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How To Learn Sign Language

How long can a language last before it’s unrecognizable? – Dyirbal Glottochronology 2 of 2


Languages change over time, but how fast? Let’s say you fall into a coma hearing your
language spoken all around you. You snap awake in the same place but at a
different time. They’re still speaking your language, but
you can’t understand a word. How long were you out? How long can a language last before it becomes
unrecognizable? Last time we met an eccentric Australian tongue
called Dyirbal, a language where nouns can be edible or harmful, where you have to talk
completely differently around your in-laws, and where speaking vaguely is considered a
serious flaw. And they don’t even have a word for language! At least, it used to be that way, because
when linguists came back to visit the Dyirbalŋan decades later, their language had changed. Then we heard from Swadesh, who argued that,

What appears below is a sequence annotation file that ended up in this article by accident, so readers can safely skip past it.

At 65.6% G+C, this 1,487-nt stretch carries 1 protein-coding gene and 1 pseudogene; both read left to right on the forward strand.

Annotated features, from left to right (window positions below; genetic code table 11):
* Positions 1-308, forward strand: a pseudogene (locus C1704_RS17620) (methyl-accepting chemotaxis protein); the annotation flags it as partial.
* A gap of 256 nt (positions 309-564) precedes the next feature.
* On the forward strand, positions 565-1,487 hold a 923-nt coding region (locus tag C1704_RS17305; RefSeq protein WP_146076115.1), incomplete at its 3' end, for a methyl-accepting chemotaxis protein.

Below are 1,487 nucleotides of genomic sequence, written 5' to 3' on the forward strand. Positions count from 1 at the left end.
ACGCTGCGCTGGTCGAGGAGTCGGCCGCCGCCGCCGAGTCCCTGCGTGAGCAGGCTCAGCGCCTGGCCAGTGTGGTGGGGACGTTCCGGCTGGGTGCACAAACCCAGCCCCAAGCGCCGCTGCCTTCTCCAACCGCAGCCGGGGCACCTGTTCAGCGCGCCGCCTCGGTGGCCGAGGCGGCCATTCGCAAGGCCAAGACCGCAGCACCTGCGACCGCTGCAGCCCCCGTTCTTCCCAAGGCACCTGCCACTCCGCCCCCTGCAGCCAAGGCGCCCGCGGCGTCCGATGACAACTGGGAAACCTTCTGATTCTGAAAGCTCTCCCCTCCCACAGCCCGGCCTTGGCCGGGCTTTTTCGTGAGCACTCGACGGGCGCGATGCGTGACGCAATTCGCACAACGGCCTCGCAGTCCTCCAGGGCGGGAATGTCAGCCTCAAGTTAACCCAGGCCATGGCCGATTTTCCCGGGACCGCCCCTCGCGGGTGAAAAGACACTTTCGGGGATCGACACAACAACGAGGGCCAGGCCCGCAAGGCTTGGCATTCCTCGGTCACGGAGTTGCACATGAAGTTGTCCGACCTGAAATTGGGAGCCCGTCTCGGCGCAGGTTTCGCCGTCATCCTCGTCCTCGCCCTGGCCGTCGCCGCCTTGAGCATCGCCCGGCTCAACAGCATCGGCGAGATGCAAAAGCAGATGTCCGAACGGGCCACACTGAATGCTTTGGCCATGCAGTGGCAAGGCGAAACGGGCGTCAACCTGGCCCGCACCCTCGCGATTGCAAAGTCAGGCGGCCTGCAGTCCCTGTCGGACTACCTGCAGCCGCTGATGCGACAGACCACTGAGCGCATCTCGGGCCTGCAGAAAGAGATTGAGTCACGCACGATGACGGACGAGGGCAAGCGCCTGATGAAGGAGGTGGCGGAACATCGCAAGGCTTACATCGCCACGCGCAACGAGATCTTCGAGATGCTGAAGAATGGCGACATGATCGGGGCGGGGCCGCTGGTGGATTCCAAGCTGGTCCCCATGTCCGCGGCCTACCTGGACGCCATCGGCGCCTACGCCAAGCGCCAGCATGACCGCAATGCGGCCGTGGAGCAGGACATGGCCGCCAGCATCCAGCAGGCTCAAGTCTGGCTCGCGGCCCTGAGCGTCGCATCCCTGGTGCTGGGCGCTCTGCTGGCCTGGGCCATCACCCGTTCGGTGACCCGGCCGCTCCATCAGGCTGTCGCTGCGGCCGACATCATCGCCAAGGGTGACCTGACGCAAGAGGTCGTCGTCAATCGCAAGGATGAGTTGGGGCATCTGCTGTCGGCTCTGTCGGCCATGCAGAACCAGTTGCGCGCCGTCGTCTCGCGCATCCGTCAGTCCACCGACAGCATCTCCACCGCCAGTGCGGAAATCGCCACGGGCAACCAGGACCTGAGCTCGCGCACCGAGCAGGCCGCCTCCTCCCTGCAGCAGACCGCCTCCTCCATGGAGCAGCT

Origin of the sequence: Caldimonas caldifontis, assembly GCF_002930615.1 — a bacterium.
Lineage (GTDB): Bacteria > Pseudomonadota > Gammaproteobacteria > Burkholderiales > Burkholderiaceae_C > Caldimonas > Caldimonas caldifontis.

actually, no, all languages change at the same pace, replacing core vocabulary at a
constant rate, keeping over 80% of their most basic words after 1000 years. Swadesh then used his vocabulary lists and
calculations to draw a line marking how long we’d expect to wait before dialects of a single
language evolve into separate tongues. A line in the sand. The elusive moment of change itself. Spot any problems with this idea? These researchers sure did. They grabbed their Swadesh lists and pointed
them at two sibling languages: Norwegian and Icelandic. The basic question they wanted Swadesh to
answer was this: how many years had passed between Old Norse and Norwegian, and how many
between Old Norse and Icelandic? Looking at word lists for replacement, plugging
in that stable rate assumption, it looks like Norwegian diverged 1000 years ago, not a bad
estimate actually, while Modern Icelandic is… 200 something years old. In other words, no one should be speaking